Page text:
Where There’s John Smoltz, There Could Be Yankee Desire For a Bargain Pickup

August 10, 2009   ·     ·   Jump to comments
Article Source: Bleacher Report - New York Yankees

John Smoltz was designated for assignment after the Yankees beat up on him on Thursday.

Should the Yankees look into signing this 42-year old pitcher who is coming off shoulder surgery and pitched to an ERA of 8.33 for the Boston Red Sox in 40 IP? The quick and easy answer would be, “Absolutely not” but my question is: Is that the right answer?

Boston was heralded for signing Smoltz, even though they guaranteed him $5.5 million. It didn’t work out for them, as Smoltz did not get the job done for the Red Sox. However, that was only 40 innings and he did just recover from shoulder surgery.

Could Smoltz be a useful pitcher down the stretch for the Yankees? There are quite a few indicators that you can use to see if a pitcher has seen his skills really decline or if he has just been hit with a stretch of bad luck.


The Negative Signs

In 2007 and 2008, Smoltz averaged 92.5 mph with his fastball. This season, his average fastball is down to 91.3 mph. This is a clear drop-off, but I don’t think that explains why he has struggled so much. For a pitcher with four other pitches, losing a little bit of velocity shouldn’t be too much to overcome.

His outside of the zone contact percentage is way up. It is sitting at 66.3 percent this season after being 46.8 percent for his career. To me, this indicates that his breaking stuff is down a bit, and batters are making contact with more regularity. This number is up quite a but from his career numbers, but is still right in line with league average (62.3 percent).


The Positive Signs

Smoltz has had very good control this season. He has walked only 2.03 batters per nine innings and has maintained a 3.67 K:BB ratio. That ratio ranks 16th among all starting pitchers, and the names above him are all pretty impressive.

The opposing hitters batting average on balls in play (BABIP) has been .390 against Smoltz, which is absurdly high and unsustainable. The defense behind him was quite bad, so that could account for some of it, but I don’t think you can expect his BABIP to stay above .320 or .330 going forward.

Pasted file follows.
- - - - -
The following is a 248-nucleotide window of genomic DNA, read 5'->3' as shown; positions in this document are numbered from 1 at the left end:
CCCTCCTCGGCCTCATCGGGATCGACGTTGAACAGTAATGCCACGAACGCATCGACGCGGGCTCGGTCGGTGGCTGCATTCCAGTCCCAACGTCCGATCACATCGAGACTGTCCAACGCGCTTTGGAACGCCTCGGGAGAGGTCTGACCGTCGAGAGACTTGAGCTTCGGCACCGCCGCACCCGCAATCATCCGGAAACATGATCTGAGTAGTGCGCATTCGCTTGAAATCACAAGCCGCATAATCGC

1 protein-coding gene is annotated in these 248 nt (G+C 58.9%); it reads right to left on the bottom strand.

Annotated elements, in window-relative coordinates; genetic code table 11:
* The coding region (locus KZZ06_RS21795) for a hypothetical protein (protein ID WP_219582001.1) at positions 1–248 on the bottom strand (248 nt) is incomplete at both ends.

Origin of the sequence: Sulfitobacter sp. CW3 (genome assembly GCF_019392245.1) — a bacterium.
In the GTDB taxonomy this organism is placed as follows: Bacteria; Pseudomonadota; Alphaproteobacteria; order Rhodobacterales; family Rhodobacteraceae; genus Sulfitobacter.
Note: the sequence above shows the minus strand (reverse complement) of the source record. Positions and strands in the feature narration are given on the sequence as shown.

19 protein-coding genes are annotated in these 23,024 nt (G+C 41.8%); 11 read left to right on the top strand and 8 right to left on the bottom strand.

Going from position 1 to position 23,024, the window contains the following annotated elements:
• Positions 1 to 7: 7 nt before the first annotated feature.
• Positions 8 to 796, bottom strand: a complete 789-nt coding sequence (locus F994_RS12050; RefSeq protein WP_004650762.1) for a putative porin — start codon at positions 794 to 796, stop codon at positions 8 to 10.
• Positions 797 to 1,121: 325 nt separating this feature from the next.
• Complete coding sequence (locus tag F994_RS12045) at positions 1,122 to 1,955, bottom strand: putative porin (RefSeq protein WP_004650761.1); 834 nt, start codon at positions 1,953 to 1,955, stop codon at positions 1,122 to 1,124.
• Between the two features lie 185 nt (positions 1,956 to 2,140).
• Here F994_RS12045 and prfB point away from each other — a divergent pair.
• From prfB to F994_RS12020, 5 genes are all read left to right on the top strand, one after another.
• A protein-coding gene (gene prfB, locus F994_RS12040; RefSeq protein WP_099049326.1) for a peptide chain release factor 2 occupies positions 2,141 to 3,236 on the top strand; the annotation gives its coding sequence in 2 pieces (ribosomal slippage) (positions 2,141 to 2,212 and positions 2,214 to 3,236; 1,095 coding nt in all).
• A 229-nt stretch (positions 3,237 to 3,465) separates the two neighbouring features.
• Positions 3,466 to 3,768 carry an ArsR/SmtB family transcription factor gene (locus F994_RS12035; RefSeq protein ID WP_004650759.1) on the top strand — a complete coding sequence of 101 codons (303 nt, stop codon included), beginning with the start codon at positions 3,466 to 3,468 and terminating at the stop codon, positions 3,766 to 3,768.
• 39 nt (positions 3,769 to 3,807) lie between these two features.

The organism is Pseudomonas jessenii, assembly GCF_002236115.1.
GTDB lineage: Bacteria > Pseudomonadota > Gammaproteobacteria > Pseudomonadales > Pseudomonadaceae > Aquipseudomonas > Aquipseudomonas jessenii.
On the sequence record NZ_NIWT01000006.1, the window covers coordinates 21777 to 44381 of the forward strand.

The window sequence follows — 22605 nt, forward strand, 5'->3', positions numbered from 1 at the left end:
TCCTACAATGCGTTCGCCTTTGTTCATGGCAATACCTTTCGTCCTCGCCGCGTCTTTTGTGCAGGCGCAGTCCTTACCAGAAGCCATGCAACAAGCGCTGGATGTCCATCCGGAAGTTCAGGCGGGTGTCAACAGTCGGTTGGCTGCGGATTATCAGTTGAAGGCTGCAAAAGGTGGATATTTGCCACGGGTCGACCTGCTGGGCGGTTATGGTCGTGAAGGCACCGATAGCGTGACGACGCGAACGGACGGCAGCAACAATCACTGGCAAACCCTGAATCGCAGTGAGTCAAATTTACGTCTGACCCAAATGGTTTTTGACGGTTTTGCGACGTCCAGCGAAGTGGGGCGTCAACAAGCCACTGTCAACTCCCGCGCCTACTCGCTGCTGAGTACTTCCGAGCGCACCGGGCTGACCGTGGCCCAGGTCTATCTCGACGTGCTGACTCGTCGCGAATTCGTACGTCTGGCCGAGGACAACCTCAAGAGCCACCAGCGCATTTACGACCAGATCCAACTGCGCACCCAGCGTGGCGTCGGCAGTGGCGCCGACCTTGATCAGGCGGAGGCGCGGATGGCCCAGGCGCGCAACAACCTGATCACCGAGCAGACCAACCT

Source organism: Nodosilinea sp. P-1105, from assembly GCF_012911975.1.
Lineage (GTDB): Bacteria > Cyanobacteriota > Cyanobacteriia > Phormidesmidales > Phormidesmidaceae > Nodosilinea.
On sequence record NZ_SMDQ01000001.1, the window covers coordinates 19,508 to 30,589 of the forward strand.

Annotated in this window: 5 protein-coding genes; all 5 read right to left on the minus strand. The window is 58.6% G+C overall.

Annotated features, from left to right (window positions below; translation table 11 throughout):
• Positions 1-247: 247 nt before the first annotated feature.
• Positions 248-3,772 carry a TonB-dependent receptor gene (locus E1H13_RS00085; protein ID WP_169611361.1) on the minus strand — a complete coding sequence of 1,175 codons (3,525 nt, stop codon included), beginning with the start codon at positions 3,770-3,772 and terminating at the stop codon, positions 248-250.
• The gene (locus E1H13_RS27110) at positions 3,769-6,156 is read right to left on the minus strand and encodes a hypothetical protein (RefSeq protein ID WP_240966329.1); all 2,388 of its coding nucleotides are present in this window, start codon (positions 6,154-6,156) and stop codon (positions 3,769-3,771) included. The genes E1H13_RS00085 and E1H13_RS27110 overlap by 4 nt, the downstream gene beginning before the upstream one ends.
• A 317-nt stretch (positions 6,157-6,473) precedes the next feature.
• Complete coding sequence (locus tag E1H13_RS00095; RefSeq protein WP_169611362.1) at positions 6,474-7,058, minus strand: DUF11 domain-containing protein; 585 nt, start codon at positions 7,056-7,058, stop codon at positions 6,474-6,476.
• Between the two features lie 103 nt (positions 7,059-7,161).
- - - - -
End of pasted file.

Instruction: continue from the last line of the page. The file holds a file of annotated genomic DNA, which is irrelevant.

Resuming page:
Smoltz has left a very small amount of runners on base. His left on base percentage has been 56.9 percent. Some might chalk this up to Smoltz being unable to buckle down and get outs with runners on base. I would chalk it up to him just being unlucky in these situations so far.

None of the advanced metrics have Smoltz pitching as poorly as his ERA suggests. His FIP has been 4.93, his xFIP has been 4.36, and his tRA+ has been 93. These metrics are all far more predictive than ERA. Going forward, ZiPS projection system likes him for an optimistic 3.54 FIP.


What does all this mean?

Smoltz has been basically league average this season, but has been terribly unlucky. Given the Red Sox use of advanced metrics, I’m surprised that they designated Smoltz for assignment.

From the numbers, I don’t see any reason to believe John Smoltz couldn’t be a league average starter or a better than average reliever going forward. If they were really lucky, he could pitch to that projected 3.54 FIP, which would make him a No. 2 starter in the AL East.

If the Yankees could sign John Smoltz for the league minimum, it would be a great low-risk move with a potential high reward.

If you have any questions, feel free to leave them in the comments section and I’ll be sure to answer them.

All stats were taken from Fangraphs, The Hardball Times, and Statcorner

readers comments

Yankee Tickets

Yankee Tickets

Shop Yankee

Shop Yankee